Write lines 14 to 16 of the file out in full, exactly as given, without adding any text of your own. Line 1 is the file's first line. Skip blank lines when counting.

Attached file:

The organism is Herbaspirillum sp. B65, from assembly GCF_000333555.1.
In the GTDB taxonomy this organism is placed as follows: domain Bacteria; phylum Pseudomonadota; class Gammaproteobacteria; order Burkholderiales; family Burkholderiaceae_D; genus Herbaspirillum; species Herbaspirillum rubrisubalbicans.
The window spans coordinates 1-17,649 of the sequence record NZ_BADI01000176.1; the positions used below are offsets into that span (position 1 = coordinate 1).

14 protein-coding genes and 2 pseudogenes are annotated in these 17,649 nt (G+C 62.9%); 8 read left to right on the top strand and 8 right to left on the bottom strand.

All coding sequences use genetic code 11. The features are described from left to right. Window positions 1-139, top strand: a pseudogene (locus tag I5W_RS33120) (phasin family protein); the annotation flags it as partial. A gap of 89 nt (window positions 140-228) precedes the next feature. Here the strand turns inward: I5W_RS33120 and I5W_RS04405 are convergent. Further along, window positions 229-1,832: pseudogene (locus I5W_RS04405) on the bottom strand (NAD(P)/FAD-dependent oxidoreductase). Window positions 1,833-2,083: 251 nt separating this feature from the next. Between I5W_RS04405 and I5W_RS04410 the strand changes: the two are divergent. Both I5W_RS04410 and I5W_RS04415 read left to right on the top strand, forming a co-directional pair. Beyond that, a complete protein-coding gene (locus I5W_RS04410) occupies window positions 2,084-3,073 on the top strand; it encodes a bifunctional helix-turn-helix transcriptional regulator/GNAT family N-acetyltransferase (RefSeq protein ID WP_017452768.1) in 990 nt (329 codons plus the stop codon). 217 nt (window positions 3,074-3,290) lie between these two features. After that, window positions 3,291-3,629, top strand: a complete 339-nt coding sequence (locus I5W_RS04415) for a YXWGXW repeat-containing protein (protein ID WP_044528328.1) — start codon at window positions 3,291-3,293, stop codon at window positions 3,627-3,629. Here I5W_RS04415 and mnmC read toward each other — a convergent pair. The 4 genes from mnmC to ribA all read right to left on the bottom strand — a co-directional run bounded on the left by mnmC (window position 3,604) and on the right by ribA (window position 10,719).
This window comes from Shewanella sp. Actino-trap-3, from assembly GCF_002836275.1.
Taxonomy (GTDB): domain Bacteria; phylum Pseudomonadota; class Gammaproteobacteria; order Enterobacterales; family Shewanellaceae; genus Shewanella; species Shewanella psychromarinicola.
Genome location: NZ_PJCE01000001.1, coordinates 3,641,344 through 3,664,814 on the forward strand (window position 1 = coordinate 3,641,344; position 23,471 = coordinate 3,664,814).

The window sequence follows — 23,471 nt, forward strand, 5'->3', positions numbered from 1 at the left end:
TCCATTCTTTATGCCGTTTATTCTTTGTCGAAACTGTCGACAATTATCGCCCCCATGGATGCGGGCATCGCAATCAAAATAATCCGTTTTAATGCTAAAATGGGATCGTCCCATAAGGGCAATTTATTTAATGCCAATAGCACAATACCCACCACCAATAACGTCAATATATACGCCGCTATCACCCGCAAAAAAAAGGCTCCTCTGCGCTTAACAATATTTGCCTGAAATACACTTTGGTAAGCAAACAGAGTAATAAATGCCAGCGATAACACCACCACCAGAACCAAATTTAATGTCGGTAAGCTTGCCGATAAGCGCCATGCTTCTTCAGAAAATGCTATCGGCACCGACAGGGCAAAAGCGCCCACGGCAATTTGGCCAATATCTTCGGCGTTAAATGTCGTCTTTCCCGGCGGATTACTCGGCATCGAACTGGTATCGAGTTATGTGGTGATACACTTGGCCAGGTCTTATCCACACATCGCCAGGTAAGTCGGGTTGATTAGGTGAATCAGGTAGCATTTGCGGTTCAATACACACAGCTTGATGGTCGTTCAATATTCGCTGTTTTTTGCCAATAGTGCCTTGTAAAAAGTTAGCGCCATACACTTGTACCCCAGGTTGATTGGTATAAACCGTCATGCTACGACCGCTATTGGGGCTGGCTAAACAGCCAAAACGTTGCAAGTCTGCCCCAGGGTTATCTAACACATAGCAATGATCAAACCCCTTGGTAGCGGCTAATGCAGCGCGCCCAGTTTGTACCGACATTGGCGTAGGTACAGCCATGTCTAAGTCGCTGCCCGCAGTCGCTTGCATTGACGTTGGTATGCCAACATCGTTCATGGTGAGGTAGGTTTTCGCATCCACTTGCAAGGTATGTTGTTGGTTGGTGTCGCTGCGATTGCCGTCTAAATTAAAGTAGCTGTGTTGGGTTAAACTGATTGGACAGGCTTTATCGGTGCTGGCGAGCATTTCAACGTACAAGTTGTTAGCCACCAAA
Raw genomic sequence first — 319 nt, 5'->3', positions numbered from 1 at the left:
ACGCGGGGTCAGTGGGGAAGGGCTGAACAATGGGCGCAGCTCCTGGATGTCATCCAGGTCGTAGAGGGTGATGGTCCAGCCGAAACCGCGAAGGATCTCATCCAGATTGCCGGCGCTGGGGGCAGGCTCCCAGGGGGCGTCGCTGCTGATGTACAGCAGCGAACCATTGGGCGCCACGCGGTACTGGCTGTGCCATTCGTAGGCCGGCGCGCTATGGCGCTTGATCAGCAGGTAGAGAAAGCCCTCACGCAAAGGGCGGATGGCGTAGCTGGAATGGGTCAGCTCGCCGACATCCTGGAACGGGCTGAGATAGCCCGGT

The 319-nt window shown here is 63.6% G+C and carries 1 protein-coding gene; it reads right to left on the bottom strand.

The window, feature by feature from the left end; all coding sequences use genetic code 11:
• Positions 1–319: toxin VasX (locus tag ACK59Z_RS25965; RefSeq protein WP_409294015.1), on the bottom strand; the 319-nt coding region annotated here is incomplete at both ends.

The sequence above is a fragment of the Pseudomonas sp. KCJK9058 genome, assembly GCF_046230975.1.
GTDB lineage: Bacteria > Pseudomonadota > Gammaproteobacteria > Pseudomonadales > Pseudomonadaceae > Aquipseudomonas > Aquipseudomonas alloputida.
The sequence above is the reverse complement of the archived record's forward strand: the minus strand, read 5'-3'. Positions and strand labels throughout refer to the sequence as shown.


The window, feature by feature from the left end; all coding sequences use genetic code 11:
• Positions 1–319: toxin VasX (locus tag ACK59Z_RS25965; RefSeq protein WP_409294015.1), on the bottom strand; the 319-nt coding region annotated here is incomplete at both ends.

The sequence above is a fragment of the Pseudomonas sp. KCJK9058 genome, assembly GCF_046230975.1.